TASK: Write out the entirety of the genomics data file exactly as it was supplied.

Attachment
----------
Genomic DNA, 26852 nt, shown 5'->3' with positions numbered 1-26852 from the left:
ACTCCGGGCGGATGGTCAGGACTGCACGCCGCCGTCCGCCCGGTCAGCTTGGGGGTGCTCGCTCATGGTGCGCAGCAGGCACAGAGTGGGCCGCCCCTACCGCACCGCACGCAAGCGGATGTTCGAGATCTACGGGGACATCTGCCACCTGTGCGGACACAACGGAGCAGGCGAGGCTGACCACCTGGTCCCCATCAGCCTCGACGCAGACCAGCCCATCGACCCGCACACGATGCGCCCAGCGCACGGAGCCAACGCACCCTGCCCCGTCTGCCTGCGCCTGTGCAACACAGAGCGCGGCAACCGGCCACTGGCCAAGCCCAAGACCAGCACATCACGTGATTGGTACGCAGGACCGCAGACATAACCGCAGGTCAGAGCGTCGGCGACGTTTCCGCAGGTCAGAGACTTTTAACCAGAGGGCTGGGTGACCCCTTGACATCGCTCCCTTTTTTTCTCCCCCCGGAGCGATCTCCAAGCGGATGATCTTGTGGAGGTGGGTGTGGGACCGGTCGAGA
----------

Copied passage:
Genomic DNA, 26852 nt, shown 5'->3' with positions numbered 1-26852 from the left:
ACTCCGGGCGGATGGTCAGGACTGCACGCCGCCGTCCGCCCGGTCAGCTTGGGGGTGCTCGCTCATGGTGCGCAGCAGGCACAGAGTGGGCCGCCCCTACCGCACCGCACGCAAGCGGATGTTCGAGATCTACGGGGACATCTGCCACCTGTGCGGACACAACGGAGCAGGCGAGGCTGACCACCTGGTCCCCATCAGCCTCGACGCAGACCAGCCCATCGACCCGCACACGATGCGCCCAGCGCACGGAGCCAACGCACCCTGCCCCGTCTGCCTGCGCCTGTGCAACACAGAGCGCGGCAACCGGCCACTGGCCAAGCCCAAGACCAGCACATCACGTGATTGGTACGCAGGACCGCAGACATAACCGCAGGTCAGAGCGTCGGCGACGTTTCCGCAGGTCAGAGACTTTTAACCAGAGGGCTGGGTGACCCCTTGACATCGCTCCCTTTTTTTCTCCCCCCGGAGCGATCTCCAAGCGGATGATCTTGTGGAGGTGGGTGTGGGACCGGTCGAGA